The Lone Star Kayak Series started in 2011 in Texas by Dustin Koreba. What started out as a small kayak tournament series has quickly turned into one of the premiere kayak tournament series in the United States. Jay Martin shares his experience fishing the Lone Star Kayak Series in what turned out to be a record breaking day.
Saturday April 18th, 2015 marked the star of the 4th season of the Lone Star Kayak Series tournament. The Lone Star Kayak Series is a redfish tournament based out of Galveston, TX that has become THE kayak fishing tournament to participate in if you’re a kayak angler in Texas. The reasons for its success are fairly easy to identify if you’re familiar with the event, but here are some reasons why:
– 2 heaviest slot redfish (20″-28″)
– low entry fee ($65)
– Convenient registration (can be done online via PayPal)
– Boundaries are very liberal. From the East side of Matagorda bay to the Texas side of the Sabine.
– 1/2 pound bonus for weighing in one live fish.
– Artificial bates only
And last, but certainly not least, “Payout as many places as much money is possible”. That is a direct quote from the Lone Star Kayak Series website, lonestarkayakseries.com and who, in the world, can argue with that philosophy!?
I am, as is the other 99.99% kayak anglers reading this, an amateur. I don’t get paid to fish, nor do I have any sponsors or endorsements or guide, pro-staff, rep, or any other term associated with “making” money from kayak fishing. I am, as they say, a weekend warrior. And that is what makes the Lone Star Kayak Series so great! With paying out 75% of the registration to the top 25% of the filed, it makes the “little guy” feel he has the chance to at least place and get paid.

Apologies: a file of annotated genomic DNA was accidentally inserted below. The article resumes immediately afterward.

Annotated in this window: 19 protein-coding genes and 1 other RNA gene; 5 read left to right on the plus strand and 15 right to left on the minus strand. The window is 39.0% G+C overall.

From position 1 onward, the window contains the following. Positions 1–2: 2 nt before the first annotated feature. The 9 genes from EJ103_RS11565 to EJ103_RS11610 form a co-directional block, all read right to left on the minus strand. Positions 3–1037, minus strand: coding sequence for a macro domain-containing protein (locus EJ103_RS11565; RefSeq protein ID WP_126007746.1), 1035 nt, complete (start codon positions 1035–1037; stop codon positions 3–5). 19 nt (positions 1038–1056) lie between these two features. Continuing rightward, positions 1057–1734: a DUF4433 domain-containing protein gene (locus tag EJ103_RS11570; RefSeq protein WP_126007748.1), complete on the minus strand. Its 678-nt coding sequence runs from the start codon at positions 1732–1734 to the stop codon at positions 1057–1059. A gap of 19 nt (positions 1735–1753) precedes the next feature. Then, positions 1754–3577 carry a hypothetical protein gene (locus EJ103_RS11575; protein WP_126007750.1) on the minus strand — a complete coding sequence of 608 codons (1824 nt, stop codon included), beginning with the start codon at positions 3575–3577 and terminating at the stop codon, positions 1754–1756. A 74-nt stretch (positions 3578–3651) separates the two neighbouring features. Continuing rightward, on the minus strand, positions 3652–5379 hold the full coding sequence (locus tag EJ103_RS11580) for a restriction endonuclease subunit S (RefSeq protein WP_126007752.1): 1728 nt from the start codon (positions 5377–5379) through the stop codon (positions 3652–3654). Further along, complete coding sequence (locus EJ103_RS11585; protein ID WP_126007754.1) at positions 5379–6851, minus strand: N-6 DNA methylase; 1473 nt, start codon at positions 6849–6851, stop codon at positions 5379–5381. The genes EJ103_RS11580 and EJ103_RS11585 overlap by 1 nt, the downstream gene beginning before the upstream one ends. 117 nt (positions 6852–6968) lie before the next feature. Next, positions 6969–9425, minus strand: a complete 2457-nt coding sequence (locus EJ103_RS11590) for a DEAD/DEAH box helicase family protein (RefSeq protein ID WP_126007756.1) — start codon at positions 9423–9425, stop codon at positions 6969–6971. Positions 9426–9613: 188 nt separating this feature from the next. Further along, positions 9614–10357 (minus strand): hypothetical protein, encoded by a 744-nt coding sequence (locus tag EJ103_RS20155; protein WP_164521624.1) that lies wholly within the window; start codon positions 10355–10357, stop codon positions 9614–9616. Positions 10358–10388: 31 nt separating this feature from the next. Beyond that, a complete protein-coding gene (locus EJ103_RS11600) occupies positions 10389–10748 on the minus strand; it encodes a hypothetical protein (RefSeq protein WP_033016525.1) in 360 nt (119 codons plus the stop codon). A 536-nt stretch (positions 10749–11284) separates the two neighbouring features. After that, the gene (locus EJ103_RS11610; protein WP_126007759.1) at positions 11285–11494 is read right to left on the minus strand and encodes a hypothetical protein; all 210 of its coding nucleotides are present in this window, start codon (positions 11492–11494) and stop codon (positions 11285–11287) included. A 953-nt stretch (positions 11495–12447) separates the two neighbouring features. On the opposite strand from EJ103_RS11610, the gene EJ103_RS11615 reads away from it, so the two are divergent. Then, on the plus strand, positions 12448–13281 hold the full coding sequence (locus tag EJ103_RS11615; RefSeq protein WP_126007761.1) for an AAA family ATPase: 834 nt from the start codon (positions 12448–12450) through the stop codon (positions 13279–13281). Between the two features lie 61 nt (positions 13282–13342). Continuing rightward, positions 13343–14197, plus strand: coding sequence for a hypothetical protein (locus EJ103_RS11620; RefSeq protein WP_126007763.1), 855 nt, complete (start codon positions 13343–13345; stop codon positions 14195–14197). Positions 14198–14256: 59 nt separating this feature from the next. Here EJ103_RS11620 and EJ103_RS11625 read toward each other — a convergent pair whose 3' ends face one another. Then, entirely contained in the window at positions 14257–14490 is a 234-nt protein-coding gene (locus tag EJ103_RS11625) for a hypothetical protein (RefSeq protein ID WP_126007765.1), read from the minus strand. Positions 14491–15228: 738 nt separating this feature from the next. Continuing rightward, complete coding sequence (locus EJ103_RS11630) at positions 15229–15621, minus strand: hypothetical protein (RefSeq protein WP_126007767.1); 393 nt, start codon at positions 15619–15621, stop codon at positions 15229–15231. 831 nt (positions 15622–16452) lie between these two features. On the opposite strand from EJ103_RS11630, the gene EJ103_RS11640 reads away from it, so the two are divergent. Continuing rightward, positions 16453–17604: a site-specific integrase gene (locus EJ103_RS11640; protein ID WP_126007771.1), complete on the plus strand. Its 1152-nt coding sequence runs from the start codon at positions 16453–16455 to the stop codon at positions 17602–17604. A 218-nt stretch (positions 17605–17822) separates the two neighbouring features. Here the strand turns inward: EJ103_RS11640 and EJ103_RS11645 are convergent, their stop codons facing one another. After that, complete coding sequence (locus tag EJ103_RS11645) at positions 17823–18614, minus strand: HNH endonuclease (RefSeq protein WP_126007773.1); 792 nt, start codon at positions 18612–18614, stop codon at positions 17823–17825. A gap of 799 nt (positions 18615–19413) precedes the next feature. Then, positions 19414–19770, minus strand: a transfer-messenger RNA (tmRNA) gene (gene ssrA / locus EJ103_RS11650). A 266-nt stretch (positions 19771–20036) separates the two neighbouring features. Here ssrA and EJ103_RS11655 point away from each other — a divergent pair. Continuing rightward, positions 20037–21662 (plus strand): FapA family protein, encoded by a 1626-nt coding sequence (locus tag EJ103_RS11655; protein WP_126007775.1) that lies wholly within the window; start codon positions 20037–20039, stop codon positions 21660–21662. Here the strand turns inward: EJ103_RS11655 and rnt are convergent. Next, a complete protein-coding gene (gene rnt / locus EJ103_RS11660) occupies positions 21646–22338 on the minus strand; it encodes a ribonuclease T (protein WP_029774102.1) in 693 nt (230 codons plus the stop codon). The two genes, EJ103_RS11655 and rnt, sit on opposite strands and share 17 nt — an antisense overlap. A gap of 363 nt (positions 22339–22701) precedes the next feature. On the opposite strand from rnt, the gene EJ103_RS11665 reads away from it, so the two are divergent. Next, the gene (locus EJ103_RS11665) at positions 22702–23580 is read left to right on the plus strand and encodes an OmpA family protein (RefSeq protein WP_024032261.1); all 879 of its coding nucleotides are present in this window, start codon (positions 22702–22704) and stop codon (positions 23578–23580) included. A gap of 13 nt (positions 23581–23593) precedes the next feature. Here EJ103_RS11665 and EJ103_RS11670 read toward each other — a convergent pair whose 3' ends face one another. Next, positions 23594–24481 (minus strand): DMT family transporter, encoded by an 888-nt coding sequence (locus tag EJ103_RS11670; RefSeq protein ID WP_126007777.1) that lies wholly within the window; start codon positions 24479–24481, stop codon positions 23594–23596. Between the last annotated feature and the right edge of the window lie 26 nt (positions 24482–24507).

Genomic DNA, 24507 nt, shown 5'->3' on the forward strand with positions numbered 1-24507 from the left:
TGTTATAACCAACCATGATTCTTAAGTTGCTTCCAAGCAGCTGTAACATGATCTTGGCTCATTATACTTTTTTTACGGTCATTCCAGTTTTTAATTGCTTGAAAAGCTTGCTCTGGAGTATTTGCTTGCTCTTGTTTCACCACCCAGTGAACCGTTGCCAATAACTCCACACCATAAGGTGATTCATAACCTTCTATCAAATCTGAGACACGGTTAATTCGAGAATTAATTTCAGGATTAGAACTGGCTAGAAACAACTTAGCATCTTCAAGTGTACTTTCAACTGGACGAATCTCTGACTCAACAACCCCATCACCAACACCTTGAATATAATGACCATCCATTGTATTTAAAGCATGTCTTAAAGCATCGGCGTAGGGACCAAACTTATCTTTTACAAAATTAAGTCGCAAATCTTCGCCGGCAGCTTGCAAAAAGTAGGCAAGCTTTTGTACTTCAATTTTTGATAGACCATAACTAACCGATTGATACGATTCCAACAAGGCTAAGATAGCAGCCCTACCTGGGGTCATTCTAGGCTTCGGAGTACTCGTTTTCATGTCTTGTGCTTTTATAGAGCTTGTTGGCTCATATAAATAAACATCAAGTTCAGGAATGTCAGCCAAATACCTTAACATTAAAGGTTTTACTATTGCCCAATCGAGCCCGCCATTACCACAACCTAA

For this particular tournament, an Lone Star Kayak Series record of registered anglers was set. A whopping 176 anglers for the tournament shattering the old record of 91. I can only assume the elevated participation is because of the above mentioned reasons as well as an exceptional Tournament Staff. Kudos goes out to the entire Lone Star Kayak Series tournament staff and its sponsors for an outstanding start to the 2015 season. While I can’t say I’m a veteran to the degree that most anglers that fish the Lone Star Kayak Series, I will say it has pushed me to be a better angler. I fished my first Lone Star Kayak Series last October 4th and well, let’s just say, at least I weighed a fish. I was very new to kayak fishing, artificial lure only fishing…heck, fishing Texas was all new to me. I ultimately weighed an under impressive 21″ 3.64 lb redfish and left with the sour taste of defeat in my mouth.